This Program Is Teaching HBCU Students How To Trade In The Capital Markets Like Professionals

Credits to the đŸ‘‰đŸŸSource LinkđŸ‘‰đŸŸ Kimberly Wilson
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This Program Is Teaching HBCU Students How To Trade In The Capital Markets Like Professionals

Woman entrepreneur analysing a cryptocurrency market graph at home office

HBCU students are getting a direct pathway to a viable career in finance thanks to an immersive program sponsored by Bloomberg for Education and Bloomberg Human Resources.

The two organizations have expanded their Trading Challenge to new universities, allowing more students from undeserved communities to learn key skills in navigating the capital markets.

“The new focus on developed markets stocks builds on last year’s ESG-specific challenge to introduce another layer of difficulty and further replicate real world experiences,” said Emily Perrucci, Global Head of User Support at Bloomberg in a news release. “Fund managers often must consider ESG factors as part of managing a much larger, diverse portfolio. We want to ensure students have a well-rounded understanding of market indices to be best prepared for future careers in finance.”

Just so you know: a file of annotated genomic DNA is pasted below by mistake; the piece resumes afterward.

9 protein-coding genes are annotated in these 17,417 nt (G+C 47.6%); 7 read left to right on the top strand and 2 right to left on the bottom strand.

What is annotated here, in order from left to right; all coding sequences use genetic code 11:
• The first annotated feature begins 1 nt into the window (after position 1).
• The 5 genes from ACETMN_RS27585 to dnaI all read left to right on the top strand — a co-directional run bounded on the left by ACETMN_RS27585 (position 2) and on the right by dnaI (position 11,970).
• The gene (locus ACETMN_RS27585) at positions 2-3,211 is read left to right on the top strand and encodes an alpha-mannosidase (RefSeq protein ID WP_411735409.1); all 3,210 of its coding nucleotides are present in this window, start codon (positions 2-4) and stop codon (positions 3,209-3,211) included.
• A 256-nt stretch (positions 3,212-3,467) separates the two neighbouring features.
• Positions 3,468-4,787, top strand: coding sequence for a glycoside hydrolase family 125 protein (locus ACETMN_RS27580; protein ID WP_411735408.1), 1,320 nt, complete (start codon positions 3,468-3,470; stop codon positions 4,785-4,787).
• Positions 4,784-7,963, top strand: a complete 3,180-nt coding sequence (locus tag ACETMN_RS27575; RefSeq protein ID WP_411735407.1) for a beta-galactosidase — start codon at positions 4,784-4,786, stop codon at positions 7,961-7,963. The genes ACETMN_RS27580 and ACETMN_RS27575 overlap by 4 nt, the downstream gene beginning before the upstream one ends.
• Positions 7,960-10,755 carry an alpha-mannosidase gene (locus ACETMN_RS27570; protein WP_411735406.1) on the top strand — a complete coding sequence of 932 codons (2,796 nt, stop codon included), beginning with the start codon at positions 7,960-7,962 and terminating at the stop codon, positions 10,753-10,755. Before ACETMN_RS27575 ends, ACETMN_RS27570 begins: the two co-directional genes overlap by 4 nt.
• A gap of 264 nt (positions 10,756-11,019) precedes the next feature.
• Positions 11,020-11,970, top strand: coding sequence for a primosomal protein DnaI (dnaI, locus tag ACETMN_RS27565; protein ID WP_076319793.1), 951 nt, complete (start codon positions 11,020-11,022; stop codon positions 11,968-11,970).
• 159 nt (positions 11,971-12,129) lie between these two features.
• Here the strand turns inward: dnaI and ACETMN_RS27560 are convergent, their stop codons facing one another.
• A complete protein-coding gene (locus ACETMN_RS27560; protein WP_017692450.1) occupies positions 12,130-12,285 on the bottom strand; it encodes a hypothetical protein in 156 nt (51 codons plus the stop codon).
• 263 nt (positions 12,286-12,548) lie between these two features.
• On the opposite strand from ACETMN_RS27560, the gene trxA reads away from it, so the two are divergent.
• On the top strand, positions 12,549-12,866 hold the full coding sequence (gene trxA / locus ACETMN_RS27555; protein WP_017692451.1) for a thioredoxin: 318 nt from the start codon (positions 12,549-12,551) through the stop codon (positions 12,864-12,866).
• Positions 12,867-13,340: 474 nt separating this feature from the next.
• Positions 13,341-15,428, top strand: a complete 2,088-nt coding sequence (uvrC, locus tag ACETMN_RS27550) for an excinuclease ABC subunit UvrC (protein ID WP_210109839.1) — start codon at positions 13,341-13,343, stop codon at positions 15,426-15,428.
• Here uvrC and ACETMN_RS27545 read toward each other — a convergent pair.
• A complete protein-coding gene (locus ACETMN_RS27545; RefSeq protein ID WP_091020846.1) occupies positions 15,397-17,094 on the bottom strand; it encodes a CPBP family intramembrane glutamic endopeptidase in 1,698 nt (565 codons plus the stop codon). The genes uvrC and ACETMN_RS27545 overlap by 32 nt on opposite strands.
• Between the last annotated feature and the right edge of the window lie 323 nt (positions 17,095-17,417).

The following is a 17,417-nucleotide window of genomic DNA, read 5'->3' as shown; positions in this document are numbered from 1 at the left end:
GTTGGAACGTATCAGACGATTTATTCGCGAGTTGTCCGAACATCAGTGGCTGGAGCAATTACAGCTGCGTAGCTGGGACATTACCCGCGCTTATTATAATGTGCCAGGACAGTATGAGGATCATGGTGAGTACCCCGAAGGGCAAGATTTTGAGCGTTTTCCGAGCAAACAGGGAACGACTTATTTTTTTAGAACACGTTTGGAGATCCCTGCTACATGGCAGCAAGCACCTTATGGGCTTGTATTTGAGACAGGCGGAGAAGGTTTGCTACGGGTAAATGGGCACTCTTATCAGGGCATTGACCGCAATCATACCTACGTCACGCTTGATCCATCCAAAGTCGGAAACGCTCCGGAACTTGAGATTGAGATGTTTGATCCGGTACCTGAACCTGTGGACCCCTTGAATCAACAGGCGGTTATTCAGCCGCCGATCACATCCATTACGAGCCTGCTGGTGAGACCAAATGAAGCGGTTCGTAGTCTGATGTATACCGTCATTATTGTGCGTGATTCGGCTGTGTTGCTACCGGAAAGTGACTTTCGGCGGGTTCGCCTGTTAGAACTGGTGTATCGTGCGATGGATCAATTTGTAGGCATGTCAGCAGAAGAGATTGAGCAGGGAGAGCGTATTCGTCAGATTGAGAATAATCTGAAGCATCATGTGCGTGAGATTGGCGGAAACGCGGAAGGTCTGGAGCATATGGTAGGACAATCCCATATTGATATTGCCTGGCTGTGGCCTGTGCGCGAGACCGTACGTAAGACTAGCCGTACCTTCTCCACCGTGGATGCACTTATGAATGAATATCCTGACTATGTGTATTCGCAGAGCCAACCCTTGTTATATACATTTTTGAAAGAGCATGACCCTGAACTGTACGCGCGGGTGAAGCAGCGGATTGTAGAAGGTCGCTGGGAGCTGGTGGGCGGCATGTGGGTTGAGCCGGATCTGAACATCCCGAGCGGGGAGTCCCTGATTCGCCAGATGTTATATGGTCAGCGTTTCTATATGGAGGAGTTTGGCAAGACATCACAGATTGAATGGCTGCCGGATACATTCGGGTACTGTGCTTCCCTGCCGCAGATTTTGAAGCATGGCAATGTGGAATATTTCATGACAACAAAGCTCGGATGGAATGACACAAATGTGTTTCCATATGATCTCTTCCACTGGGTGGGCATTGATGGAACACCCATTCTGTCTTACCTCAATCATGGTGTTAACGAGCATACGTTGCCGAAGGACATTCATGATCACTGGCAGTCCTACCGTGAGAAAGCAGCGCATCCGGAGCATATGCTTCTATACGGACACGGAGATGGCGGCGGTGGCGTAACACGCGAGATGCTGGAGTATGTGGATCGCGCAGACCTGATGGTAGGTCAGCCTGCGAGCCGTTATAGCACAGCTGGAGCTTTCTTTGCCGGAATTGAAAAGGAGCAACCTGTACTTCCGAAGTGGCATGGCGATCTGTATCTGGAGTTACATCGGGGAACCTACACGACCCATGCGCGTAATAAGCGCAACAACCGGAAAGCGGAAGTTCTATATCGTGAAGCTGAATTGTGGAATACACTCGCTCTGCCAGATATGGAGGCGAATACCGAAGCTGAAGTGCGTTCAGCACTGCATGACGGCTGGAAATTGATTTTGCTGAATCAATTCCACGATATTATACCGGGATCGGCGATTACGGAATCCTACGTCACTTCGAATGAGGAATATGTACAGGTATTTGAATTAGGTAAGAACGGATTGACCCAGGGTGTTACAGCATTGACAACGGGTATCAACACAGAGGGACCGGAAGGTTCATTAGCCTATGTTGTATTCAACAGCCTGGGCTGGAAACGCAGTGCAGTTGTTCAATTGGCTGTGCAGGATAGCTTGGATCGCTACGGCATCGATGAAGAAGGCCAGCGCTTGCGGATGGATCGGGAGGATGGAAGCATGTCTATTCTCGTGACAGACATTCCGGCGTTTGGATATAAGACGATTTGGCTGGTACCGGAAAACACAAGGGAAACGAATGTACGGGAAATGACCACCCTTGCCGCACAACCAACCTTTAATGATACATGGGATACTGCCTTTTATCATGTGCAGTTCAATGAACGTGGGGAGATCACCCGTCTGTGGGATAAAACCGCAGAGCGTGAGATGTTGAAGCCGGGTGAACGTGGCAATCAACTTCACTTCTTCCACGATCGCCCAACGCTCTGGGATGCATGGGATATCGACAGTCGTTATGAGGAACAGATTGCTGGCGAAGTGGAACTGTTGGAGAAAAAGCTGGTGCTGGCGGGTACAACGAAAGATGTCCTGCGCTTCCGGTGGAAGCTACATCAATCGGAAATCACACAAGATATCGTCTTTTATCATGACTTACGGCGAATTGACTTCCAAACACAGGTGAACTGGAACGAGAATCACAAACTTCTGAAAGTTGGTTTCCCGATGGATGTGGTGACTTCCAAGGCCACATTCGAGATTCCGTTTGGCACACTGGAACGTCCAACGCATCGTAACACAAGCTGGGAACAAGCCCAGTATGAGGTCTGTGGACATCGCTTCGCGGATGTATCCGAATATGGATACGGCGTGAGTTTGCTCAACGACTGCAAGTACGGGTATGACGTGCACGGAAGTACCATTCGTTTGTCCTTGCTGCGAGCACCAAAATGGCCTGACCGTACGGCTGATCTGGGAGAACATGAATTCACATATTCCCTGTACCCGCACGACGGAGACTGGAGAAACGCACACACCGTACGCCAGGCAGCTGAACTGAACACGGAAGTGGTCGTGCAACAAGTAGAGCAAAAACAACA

“The advice I would give to future participants is to take advantage of your resources,” said this year’s winner, Jaeden Patterson, a Senior at FAMU in a news release. “The mentor that was provided through the challenge helped me navigate unfamiliar functionality on the Bloomberg Terminal. Additionally, I was able to take the Bloomberg ESG Certificate Course, which enabled me to identify ESG investment strategies and apply them to develop a profitable portfolio.”

“Florida A&M University School of Business and Industry (SBI) has a long legacy of training students to be capable and well-prepared young business professionals. Bloomberg plays a role in that training process,” said Dr. Inger M. Daniels-Hollar, Assistant Professor of Finance at FAMU in a new release. “Bloomberg access enables us to simulate for our students the experience of sitting on a real-life desk while they’re still in college — much like a law student might argue in a mock courtroom before becoming a lawyer.”

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